I am ready to move on with a new system, but what happens now?
First you realize, “This business is growing, and we need a better system!”
Your business is growing, and you know you need better systems in place to scale it. You have done some research, and now you are ready to move on. What happens in this process? What should you expect from it?
The topic of this post is not the process. Here we will talk about the different emotions you go through during the life-cycle — the journey, if you will — of an implementation project.
Think about the last vacation you took. There was the excitement of planning the trip, the details to make it happen, the last-minute glitches, the amazing moments, and the realities: delays, miscommunication, and the hard work of travel — it’s a journey, after all. And so is taking on a big project like software implementation.
It’s worth it, though.
It starts with a vision. A vision of how a system will help the organization move forward.
The projects that we implement at Mocko Consulting have two types of people involved: the visionary and the key person — the primary user. The visionary knows why she wants the system. She knows software implementation is not an easy process. She also knows her key person needs to be on board.
The visionary is ready to move forward! Let’s go! Sometimes, part of our process is to work with the visionary to make sure the key person also feels confident to move forward.
At this point, there is excitement! We are getting a new system in place, and all our problems will be solved!
Not really, but this is how everyone feels at this point.
The next step is not as thrilling. This is where we need to make decisions about how to configure and customize the system. It is very challenging for our customers, because at this point, they don’t have enough context of what it means to work in this system. At the same time they are being asked to make decisions in the context of this abstract thing.
Excitement is replaced with a level of frustration. Some clients might even feel defensive, and that’s normal. They have built this business, and we are messing with it. It’s like leaving the comfort of home for the unknown.
I am pretty sure my customers are thinking:
But when the topic is software, the devil is in the details. The questions are not abstract. They are based on our knowledge of the software and what it can do for your business. Yes, I know it is painful, but at this point, I am trying to wear your shoes.
I am asking questions to learn more about how you operate and make sure the system will be aligned and designed to support your operation.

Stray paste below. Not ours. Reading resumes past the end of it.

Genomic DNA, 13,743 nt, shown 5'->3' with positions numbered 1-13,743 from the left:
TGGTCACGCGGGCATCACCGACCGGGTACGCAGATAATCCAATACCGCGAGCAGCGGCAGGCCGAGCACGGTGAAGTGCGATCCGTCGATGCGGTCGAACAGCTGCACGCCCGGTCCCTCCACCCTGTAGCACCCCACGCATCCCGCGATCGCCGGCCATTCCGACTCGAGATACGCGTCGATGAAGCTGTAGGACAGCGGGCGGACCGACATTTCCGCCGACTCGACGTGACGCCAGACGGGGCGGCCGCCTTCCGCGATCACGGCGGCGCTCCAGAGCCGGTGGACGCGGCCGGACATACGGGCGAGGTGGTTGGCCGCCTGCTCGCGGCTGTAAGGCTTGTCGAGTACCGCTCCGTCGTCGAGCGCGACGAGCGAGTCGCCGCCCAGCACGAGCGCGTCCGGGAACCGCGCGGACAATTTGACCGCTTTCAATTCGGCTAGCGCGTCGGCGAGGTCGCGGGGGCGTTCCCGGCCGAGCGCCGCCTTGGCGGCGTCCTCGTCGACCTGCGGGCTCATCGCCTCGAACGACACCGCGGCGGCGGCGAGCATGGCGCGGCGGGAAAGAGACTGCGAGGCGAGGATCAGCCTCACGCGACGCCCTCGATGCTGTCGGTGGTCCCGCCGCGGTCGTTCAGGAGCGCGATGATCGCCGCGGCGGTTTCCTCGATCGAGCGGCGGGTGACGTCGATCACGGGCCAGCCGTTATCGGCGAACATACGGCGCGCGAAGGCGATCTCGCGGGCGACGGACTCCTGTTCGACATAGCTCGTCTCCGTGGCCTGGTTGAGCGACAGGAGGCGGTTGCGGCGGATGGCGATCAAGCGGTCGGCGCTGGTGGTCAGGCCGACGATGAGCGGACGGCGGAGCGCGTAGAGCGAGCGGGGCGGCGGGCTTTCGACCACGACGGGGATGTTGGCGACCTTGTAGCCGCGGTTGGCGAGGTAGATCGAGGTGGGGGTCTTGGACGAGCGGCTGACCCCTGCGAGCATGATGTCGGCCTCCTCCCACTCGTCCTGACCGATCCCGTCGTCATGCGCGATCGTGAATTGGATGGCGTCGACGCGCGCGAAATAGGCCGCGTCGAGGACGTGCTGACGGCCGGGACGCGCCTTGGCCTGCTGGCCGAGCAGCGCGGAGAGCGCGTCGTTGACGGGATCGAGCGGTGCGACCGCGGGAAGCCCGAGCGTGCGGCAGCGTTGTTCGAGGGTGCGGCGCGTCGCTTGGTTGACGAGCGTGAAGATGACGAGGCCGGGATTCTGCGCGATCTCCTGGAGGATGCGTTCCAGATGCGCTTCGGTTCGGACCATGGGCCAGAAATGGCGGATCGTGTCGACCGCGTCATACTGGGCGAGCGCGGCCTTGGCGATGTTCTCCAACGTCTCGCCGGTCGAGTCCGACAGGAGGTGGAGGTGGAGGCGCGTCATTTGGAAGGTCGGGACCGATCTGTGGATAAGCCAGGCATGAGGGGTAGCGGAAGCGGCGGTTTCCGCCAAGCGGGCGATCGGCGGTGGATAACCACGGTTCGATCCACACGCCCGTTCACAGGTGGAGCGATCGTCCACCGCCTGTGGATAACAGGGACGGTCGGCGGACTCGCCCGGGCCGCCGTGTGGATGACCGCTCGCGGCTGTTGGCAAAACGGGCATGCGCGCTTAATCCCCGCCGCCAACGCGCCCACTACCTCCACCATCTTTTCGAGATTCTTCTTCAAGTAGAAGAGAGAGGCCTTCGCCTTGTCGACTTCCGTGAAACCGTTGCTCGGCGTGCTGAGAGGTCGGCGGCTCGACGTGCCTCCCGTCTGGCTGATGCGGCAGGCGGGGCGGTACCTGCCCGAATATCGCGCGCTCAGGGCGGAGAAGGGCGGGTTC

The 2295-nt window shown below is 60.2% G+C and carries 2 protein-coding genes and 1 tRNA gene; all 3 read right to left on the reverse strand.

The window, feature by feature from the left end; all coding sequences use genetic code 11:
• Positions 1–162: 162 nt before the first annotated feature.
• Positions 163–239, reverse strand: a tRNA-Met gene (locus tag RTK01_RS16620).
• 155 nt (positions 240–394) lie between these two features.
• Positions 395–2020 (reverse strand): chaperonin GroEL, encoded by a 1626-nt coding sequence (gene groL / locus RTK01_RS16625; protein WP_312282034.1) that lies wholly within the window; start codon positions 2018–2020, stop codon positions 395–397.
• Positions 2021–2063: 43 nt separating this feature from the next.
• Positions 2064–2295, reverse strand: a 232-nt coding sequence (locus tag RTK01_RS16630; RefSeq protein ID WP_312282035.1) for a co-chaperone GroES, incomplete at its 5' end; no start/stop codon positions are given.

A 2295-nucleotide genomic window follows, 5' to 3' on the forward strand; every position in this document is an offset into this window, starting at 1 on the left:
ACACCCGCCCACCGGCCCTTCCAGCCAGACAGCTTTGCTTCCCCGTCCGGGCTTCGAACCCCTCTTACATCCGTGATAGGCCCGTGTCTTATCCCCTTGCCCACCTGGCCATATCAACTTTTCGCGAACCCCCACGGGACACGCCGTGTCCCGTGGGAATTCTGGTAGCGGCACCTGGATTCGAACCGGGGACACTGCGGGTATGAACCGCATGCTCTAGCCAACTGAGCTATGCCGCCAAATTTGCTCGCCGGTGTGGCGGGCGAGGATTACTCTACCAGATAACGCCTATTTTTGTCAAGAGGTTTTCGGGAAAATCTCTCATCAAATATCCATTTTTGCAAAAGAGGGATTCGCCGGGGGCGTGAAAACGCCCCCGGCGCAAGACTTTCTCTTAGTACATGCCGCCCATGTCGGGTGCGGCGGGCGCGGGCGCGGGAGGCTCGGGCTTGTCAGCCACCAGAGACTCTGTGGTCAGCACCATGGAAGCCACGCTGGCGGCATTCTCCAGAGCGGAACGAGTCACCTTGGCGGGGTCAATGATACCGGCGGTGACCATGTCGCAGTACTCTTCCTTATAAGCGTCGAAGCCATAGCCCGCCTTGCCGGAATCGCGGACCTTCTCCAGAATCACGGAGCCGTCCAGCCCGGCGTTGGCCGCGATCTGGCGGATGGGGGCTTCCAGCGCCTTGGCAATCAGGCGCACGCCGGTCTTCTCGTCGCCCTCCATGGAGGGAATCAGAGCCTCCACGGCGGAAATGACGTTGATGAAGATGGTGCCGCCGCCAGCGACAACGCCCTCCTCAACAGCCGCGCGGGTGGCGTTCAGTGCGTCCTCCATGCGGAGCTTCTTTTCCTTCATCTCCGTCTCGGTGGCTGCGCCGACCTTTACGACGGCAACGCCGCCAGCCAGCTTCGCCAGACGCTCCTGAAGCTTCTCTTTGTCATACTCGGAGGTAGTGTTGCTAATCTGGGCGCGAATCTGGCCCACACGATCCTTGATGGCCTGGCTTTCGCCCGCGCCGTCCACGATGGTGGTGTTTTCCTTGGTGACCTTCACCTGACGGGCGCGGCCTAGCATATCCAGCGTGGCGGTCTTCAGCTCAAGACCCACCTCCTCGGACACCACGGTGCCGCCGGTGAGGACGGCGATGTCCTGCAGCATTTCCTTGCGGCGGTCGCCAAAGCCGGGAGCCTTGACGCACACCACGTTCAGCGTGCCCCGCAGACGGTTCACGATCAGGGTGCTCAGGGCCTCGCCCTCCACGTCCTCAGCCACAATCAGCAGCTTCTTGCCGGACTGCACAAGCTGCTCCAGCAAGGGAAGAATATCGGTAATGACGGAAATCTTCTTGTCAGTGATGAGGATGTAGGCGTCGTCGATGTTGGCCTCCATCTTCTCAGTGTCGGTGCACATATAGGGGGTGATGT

Following the details phase, a potentially painful sprint, the next phase is data migration. And as the timeless software cliché goes: garbage in, garbage out.
A system will be as good as the data that lives in it.
This is where we get on the plane and fly into new territory. We, at Mocko Consulting, have questions about the data, and we need to walk that fine line between getting all the data perfect, or getting enough data perfect without driving you, our customer, crazy with questions.
What type of customer are you? And what about your team? Do they want perfect data? Or do you have a mix of people in your team: some that don’t want to be bothered and others who want everything to be perfect? Where will you compromise to make this trip enjoyable for everyone?
It’s perfectly normal to have mixed emotions when it’s time to go live in the system.
The first few days are challenging, with a lot of new things for people to get used to. Processes and terminology are different in the context of the new system.
The visionary is mostly happy at this point. She has a system where she can pull most of the reports she wanted! It is not exactly what she had in mind in the first phase, but close and with features she never imagined. She has more visibility over what is happening in the business.
After the bumps of the first few days, the key person, now, is also starting to see the value of having things in a system.
A lot of light bulbs going off in her brain.
I can almost see it. She is chatting about pick-lists, reports, and new activities she can now track in the system. And her excitement is contagious — the whole team is enjoying this place they are in now.
That’s why I am in business!
This post was originally published on LinkedIn.
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